Kismet would’ve meant Zack Greinke toeing the slab for Arizona on Sunday afternoon instead of Friday night, but a win will have to do for the Kansas City Royals.
That’s what they got against an old friend in a tightly contested game that meant nothing for either one of these teams, despite Rex Hudler’s voice still occasionally reaching an octave usually reserved for calling dogs.
There have been times I’ve bagged on Rex in the past, and I have my reasons. A hopeless optimist, Rex consistently projects on the high side of any prospects potential and I can’t recall more than a handful of instances where he questioned any on-field decision or action put forth by a Royals player or coach. It’s not in him, and no fan wants a blinders-wearing water-carrier to be one of the most prominent voices bringing you each night’s broadcast. To me—and please read those two words again, as they’re very important—Rex’s eternal optimism is at least (a small) part of the reason most fans wanted the franchise to buy at the deadline and make one final push, even with a fatally flawed roster.
Having said that, I’ve come to appreciate Rex a lot more these last few weeks, with the writing plainly on the wall even before the Royals were bounced from playoff contention. I’m not sure what it is in Rex’s background that makes him so keenly aware of what’s transpiring around this franchise right now, but Rex Hudler has been HELL-BENT on making certain fans appreciate Eric Hosmer, Mike Moustakas, et al. over what is potentially their final games as Royals. Nothing overt, no “You folks had better appreciate what you’ve got before it’s gone.” Just a former pro recognizing the end of an era and subtly urging folks to remember that this core has done some great things.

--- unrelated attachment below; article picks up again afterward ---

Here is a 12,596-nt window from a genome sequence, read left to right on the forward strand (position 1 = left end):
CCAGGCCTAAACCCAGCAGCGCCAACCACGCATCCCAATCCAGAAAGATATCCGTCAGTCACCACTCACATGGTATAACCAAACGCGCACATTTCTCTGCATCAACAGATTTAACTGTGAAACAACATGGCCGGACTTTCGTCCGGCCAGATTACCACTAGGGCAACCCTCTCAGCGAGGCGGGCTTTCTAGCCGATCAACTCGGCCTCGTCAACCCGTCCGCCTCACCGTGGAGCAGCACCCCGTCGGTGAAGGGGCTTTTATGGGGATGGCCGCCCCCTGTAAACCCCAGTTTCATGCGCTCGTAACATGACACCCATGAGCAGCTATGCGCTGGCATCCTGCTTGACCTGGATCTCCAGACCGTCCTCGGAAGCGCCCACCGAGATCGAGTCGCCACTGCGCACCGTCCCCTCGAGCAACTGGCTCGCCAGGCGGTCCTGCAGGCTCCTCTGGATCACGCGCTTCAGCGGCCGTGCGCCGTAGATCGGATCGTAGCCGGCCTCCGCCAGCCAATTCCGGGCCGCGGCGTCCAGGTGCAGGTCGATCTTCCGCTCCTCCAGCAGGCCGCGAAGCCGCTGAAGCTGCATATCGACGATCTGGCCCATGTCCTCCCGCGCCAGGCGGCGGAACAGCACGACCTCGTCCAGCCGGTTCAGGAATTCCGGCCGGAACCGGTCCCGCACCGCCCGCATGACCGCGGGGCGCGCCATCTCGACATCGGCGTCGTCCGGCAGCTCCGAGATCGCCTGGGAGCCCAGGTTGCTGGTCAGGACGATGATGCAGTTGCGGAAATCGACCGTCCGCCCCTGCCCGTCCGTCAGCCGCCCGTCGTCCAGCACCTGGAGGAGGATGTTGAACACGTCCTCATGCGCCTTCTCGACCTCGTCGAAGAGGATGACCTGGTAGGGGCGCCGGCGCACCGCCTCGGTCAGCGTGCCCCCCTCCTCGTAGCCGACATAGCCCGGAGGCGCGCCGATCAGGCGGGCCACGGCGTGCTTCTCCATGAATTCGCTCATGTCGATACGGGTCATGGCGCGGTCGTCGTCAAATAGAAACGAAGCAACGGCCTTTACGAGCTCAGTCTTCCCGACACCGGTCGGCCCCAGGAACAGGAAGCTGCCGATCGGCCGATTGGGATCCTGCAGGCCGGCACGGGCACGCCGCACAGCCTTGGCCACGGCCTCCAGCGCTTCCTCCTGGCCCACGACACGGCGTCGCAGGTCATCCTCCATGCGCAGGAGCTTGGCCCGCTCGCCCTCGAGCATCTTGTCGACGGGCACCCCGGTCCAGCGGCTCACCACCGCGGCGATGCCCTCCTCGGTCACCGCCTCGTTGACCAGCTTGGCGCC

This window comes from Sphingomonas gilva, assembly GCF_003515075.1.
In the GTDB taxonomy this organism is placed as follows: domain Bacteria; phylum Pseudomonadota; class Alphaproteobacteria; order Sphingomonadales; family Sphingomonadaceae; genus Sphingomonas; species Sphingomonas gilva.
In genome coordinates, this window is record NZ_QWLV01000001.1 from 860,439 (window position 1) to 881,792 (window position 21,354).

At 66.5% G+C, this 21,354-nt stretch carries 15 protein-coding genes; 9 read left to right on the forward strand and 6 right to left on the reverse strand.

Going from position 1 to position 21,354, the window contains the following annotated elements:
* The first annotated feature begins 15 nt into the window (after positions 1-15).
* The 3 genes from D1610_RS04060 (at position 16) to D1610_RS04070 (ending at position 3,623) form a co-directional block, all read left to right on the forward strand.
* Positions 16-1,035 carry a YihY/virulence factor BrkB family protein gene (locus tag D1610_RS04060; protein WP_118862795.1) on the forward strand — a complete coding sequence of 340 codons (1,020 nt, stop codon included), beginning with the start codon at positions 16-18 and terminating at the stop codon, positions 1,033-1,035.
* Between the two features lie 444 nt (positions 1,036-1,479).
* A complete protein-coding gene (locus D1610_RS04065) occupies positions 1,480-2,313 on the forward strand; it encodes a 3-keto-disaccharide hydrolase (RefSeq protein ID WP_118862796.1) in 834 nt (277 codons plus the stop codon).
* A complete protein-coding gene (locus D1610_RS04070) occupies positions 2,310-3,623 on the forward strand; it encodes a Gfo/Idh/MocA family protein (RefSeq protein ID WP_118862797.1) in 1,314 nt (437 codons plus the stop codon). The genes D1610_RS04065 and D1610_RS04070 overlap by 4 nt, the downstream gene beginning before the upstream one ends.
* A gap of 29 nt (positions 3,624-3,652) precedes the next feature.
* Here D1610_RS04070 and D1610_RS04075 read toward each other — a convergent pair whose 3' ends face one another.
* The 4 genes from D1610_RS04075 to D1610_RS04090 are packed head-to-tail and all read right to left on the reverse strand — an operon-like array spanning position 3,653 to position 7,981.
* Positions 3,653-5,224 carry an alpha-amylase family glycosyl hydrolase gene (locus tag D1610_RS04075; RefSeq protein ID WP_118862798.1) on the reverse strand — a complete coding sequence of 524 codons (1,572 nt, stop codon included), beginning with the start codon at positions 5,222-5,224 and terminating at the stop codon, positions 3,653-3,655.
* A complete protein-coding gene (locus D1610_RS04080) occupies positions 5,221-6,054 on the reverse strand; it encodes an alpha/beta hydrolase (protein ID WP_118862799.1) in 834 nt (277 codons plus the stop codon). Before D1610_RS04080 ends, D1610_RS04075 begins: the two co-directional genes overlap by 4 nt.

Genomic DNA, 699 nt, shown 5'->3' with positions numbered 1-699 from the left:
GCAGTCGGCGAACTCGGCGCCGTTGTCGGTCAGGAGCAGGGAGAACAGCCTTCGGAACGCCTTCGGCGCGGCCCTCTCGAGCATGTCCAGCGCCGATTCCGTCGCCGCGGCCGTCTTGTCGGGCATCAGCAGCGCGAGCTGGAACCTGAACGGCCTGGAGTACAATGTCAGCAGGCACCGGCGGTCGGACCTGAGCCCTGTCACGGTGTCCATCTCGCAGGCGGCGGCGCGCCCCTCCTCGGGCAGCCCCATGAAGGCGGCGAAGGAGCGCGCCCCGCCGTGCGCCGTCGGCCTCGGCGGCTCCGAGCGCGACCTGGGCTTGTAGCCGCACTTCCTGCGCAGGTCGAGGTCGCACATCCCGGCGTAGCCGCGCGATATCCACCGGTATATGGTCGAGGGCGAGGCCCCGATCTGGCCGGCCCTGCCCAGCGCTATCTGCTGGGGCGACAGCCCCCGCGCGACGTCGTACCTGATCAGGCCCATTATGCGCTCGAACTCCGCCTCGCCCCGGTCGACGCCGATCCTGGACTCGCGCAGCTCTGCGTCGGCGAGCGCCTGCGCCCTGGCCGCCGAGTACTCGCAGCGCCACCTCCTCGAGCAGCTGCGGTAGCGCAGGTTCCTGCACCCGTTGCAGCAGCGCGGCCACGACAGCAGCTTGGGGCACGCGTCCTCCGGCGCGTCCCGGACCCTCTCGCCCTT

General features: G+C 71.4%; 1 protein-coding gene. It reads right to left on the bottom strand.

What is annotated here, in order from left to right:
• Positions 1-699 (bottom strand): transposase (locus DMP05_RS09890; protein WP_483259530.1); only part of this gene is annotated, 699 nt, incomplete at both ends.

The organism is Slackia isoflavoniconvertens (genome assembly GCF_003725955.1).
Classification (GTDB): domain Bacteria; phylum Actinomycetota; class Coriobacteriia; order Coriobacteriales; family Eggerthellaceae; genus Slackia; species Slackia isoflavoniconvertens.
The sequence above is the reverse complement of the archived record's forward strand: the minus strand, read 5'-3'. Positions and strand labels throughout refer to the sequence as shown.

But anyway. That’s a long enough love-letter to Rex Hudler. Ian Kennedy came out the victor in a pitcher’s duel against Zack Greinke and that’s something to discuss.
Kennedy had not won in 18 home starts entering Friday night. He’d dropped seven straight starts of any sort. And there he was in his final 2017 start at Kauffman Stadium, soundly outdueling a former Cy Young winner (a former Cy Young winner on a pitch count, but still).
What was different for Kennedy on this night? Hard to say until we get some Statcast info tomorrow (I am far too lazy to do that by hand), but Kennedy was able to get strikeouts (mostly using an effective changeup) and threw said changeup far more often after an up-and-down first two innings.
Luck may have played a factor too. Check out this graph from Paul Goldschmidt’s at-bat in the first inning.
Or this from Chris Drury in the second.
Here’s Lamb in the fourth.
There were a few more, but you get the idea. Kennedy hung some yacker’s in the ha-ha zone and the Diamondbacks didn’t make him pay nearly often enough.
All the scoring was wrapped up early on in this one. In the Royals first, Eric Hosmer singled home Melky Cabrera to drive his off-season price up get the Royals on the board first.
In the top of the second, the only blemish on Kennedy’s line score was provided by a Jake Lamb homer to center, while Whit Merrifield provided the go-ahead (and eventually deciding) run in the third with his season’s 19th home run.
Whit watches it go